Partial pressures of the reactants CO O2 and the reaction product CO2. The labels A-H correspond to the STM images (210nm x 210nm).The flow was 3.0 ml/min. at a total pressure of 0.5 bar and a temperature of 425 K. 

The details can be found in publication [3]

[1] "The 'Reactor STM': A scanning tunneling microscope for investigation of catalytic surfaces at semi-industrial reaction conditions", P. B. Rasmussen, B. L. M. Hendriksen, H. Zeijlemaker, H. G. Ficke, J. W. M. Frenken 
Rev. Sci. Instrum. 69 (1998) 3879
[2] "Hoge druk scanning tunneling microscopie voor katalytisch onderzoek: ontwikkeling en prestaties voor de Reactor-STM", B.L.M. Hendriksen, G.S. Verhoeven, E. de Kuyper, L. Crama, J.W.M. Frenken, P.B. Rasmussen, H. Zeijlemaker, W. Barsingerhorn, H.G. Ficke
Nevacblad 38 (2000) 5-9 (in Dutch)
[3] "CO oxidation on Pt(110): Scanning Tunneling Microscopy inside a flow-reactor", B.L.M. Hendriksen, J.W.M. Frenken
Phys. Rev. Lett. 89, (2002) 046101
[4] More publications about STM on metal surfaces in the group's publication list.


ReactorSTM, -AFM and -SXRD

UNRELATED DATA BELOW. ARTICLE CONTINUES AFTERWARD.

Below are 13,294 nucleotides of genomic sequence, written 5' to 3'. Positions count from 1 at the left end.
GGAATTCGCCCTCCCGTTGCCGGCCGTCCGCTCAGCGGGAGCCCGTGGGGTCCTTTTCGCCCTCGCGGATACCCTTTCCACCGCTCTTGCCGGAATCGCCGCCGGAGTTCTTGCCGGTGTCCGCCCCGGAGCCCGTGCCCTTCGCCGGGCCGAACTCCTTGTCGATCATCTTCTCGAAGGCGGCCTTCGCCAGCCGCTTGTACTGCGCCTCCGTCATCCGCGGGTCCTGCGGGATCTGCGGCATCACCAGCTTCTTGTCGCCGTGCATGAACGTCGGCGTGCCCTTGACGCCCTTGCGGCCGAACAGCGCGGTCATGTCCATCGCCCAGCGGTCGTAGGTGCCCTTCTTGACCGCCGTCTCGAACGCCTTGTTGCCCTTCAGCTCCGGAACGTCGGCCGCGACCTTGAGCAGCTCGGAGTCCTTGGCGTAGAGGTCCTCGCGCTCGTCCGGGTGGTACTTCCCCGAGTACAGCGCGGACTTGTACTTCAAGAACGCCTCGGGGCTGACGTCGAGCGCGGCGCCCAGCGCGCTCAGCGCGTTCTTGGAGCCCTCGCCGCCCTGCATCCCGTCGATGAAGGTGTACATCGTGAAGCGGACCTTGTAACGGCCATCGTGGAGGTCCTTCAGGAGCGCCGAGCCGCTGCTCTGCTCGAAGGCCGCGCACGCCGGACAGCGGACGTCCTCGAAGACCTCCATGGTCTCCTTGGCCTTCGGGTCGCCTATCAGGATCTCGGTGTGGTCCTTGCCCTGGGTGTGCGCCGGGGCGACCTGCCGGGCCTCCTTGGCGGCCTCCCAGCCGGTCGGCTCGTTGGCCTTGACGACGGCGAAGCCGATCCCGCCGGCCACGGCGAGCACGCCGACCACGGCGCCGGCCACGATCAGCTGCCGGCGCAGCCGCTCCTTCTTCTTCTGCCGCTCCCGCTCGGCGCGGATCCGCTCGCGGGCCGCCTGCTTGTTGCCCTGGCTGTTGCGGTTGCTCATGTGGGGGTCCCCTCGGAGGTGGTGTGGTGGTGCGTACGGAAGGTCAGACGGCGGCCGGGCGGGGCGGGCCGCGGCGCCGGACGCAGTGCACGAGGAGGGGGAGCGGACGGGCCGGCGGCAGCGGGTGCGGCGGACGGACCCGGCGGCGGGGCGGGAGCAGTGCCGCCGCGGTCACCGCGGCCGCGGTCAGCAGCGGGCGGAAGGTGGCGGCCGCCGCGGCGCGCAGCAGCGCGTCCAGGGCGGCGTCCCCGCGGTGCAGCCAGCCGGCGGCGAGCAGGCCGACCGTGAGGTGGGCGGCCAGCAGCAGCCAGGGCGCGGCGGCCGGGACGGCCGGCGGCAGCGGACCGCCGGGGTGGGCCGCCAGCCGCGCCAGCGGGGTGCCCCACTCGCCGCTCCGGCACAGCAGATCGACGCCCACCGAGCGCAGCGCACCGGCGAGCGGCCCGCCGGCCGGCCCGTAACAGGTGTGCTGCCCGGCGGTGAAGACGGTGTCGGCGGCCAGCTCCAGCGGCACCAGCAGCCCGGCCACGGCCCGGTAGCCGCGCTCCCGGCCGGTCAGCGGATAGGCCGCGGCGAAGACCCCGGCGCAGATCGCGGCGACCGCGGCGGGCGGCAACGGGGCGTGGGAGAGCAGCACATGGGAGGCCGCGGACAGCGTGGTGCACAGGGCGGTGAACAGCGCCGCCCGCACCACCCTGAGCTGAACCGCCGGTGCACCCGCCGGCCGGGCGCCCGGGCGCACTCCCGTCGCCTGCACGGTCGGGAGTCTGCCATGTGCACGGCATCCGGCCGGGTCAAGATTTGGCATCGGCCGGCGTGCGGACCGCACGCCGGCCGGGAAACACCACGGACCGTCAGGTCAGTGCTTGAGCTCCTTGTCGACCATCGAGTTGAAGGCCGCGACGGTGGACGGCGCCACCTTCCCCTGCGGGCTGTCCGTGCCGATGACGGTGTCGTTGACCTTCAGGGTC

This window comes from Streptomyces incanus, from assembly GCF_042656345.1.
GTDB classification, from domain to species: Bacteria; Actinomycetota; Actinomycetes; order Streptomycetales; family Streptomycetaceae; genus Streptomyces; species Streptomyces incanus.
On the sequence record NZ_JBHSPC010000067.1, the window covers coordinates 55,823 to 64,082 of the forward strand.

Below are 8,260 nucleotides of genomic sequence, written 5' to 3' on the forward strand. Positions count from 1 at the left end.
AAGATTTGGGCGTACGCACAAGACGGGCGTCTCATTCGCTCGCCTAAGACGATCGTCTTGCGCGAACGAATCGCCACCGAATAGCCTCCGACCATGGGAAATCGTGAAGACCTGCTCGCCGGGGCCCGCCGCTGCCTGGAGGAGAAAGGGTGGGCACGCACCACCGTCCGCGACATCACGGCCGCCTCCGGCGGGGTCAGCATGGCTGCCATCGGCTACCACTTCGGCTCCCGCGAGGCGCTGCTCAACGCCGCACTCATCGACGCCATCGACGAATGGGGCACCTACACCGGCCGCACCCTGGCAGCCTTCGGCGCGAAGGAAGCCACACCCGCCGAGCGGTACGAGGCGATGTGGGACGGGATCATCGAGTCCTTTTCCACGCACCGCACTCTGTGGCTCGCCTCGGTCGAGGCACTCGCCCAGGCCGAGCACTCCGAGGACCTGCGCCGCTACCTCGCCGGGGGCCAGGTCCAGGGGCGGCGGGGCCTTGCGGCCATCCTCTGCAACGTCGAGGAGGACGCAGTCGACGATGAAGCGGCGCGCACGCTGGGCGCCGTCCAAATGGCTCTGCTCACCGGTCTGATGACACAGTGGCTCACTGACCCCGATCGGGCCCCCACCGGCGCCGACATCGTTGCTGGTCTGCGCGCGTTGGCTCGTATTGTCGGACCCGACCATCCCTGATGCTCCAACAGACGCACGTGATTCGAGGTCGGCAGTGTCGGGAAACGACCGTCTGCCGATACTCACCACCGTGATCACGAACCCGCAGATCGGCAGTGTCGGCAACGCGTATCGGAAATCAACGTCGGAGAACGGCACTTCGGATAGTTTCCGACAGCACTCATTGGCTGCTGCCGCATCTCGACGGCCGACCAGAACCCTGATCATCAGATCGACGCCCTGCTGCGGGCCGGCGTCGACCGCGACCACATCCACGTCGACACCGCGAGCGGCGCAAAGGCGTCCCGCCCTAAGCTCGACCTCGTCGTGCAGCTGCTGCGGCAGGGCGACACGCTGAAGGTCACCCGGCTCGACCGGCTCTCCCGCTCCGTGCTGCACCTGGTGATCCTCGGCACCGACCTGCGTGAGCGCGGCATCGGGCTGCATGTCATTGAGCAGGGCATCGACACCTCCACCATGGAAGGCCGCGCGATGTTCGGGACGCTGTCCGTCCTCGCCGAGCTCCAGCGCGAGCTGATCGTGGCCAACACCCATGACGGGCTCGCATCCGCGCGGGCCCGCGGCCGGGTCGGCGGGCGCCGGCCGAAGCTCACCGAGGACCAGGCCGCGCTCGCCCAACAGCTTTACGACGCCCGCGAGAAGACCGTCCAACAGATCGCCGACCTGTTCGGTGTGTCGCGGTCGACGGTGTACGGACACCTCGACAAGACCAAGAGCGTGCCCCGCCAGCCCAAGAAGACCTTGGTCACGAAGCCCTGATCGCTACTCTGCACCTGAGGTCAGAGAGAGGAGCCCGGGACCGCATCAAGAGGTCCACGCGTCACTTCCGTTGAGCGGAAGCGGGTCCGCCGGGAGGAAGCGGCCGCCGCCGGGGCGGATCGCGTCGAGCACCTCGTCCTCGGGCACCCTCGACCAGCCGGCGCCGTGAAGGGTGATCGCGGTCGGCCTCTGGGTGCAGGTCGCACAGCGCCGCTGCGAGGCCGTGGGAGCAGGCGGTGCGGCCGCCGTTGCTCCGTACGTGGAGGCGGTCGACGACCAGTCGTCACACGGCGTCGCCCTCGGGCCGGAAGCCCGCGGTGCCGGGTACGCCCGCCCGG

The Interface Physics Group has developed two classes of instruments for the investigation of catalytic reactions on model catalysts under realistic or semi-realistic conditions. The ReactorSTM and ReactorAFM are two scanning probe microscopes that allow us to prepare and characterize single-crystal surfaces under ultrahigh vacuum conditions, after which they are transferred to a tiny reactor cell in which they are simultaneously exposed to a high-pressure gas flow at high temperatures and imaged with the tip of an STM or AFM. More information about this ReactorSPM approach can be found by clickling here.


Similarly, we have developed a ReactorSXRD setup, which is a dedicated combination of sample preparation in UHV with Surface X-Ray Diffraction for surface structure determination under high-pressure, high-temperature gas-flow conditions. This work is carried out in collaboration with the group of Dr. Roberto Felici at beamline ID03 of the European Synctrotron Radiation Facility (ESRF) in Grenoble. More information about this ReactorSXRD activity can be found by clicking here.


Why do this?